The most-recent large example from my industry involves regulations passed in response to the San Bruno, CA natural gas transmission pipeline rupture and subsequent explosion and fire near San Francisco several years ago. Even though the company (PG&E) had followed (most of) the rules existing at the time, that didn’t prevent the deaths of several people and displacement of many others. The regulations were understandably tightened and I know from things we’ve found at my work, that we, our customers, and the public is safer now than before. Yes, there was plenty of bitching about it (and the industry negotiated the regulations with its regulators), but I tell anyone who complains too much about it, well, if the industry hadn’t blown up those folks first, the regulations probably wouldn’t have come about.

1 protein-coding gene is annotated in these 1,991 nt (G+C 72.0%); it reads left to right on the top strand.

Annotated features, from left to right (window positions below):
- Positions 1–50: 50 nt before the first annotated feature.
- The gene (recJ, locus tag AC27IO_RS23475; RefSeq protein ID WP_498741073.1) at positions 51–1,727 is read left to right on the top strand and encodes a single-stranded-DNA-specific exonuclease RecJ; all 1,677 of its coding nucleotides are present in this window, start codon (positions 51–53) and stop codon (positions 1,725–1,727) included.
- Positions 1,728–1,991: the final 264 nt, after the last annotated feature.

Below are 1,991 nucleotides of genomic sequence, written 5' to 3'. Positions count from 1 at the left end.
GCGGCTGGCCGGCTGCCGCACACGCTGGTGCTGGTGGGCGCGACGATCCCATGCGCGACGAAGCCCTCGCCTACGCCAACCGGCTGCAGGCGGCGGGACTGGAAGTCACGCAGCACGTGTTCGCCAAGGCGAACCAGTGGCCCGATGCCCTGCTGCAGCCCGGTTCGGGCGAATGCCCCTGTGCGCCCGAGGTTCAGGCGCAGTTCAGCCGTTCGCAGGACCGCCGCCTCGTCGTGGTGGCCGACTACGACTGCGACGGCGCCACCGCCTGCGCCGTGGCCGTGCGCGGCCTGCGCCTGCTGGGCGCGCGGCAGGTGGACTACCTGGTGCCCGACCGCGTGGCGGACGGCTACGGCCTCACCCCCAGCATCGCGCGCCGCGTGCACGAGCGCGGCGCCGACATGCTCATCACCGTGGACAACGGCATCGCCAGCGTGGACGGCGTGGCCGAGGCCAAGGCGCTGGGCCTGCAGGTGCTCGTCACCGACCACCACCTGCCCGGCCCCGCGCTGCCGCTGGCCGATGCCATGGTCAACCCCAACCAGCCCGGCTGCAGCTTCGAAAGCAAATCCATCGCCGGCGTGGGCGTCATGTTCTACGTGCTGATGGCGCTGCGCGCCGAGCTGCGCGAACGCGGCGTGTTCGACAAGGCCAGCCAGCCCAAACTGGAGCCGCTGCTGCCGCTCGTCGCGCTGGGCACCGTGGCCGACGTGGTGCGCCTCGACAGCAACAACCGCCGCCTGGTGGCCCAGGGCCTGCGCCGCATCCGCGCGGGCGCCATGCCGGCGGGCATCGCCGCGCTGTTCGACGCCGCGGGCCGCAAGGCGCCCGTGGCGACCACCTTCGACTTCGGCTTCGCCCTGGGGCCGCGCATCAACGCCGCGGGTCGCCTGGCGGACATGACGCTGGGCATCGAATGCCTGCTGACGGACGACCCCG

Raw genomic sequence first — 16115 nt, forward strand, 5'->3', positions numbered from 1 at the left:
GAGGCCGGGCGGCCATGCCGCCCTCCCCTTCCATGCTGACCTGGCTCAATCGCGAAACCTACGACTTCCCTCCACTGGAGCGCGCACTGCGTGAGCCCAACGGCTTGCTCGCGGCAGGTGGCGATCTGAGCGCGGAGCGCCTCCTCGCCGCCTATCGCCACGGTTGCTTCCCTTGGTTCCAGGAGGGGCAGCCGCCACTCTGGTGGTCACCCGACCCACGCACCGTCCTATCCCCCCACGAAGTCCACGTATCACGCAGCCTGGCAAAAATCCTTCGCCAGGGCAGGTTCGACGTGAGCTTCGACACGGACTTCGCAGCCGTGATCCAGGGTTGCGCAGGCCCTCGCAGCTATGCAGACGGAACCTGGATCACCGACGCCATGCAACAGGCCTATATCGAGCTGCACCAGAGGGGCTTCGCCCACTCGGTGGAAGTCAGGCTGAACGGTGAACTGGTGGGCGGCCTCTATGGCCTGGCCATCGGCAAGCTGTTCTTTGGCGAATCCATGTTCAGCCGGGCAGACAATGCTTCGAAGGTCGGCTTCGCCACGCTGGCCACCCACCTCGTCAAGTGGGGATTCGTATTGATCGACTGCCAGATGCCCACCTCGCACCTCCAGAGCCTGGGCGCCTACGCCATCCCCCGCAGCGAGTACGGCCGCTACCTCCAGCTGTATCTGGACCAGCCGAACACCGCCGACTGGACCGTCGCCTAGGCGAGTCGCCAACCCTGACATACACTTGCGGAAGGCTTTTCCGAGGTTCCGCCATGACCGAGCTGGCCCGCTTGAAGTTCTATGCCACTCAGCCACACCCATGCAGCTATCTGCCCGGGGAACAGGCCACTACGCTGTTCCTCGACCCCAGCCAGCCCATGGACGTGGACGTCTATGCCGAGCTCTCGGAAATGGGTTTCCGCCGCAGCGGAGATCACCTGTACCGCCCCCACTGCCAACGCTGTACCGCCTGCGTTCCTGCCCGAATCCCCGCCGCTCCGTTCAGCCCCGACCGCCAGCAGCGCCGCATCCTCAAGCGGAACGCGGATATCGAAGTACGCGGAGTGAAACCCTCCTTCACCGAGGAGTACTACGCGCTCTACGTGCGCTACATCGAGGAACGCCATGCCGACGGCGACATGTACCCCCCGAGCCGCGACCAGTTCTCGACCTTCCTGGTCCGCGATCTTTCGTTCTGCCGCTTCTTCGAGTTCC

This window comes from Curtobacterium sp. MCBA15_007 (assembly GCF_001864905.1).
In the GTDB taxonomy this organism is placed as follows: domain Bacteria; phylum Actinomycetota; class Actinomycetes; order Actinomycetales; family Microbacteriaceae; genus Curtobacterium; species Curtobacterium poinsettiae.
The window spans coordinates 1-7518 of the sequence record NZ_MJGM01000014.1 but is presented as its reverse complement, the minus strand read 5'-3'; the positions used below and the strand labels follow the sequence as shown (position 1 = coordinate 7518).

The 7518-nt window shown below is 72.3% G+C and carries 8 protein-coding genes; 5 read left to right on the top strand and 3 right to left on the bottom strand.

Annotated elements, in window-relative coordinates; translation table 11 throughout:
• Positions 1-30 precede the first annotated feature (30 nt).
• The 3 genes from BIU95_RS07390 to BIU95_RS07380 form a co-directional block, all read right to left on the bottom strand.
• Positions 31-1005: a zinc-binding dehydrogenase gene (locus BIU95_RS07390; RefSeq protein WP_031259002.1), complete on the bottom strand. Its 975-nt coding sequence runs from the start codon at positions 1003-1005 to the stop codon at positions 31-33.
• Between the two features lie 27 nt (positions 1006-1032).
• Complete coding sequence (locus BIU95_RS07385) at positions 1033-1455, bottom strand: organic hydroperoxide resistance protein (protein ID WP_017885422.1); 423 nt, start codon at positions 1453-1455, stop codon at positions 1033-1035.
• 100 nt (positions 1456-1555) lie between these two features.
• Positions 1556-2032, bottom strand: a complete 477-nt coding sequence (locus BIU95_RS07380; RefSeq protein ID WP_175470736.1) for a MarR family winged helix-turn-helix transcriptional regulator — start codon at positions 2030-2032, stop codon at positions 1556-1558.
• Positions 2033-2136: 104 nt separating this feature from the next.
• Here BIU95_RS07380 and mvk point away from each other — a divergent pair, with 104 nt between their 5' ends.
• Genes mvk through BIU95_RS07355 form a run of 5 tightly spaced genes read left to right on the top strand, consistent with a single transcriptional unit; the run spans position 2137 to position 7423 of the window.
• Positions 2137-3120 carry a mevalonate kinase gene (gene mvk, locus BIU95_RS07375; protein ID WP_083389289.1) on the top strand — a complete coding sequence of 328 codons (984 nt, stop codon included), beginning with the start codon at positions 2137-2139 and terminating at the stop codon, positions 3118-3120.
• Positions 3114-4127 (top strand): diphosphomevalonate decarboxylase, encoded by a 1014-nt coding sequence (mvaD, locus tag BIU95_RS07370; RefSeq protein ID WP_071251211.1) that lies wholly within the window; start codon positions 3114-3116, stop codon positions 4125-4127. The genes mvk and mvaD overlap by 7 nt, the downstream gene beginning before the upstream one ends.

Wow, this turned into way more than I intended….

        1. Larry says:


      2. Brad says:

        Only with the involvement from the Government can this market con take place.
        The government protection of the patent IS THE GOODS AND SERVICES being bought and sold here, not the drug and not the health of the people.
        They did their research of government protected patents and raised money on that.

        Also this guy shows worrying signs of sociopathy/narcissism. The smirk he shows in interviews is a frightening sign.

  10. Fabio says:

    There is an easy solution to a greedy sociopath with no empathy: buy Pyrimethamine (the actual active ingredient of Daraprim) from an Alibaba supplier at a fraction of the cost. List of suppliers:
    I buy, in bulk, l-methylfolate, an active form of folate, for my homozygous c667t mutation at a fraction of the cost of a Brand drug like Deplin. Same effect at a fraction of the cost.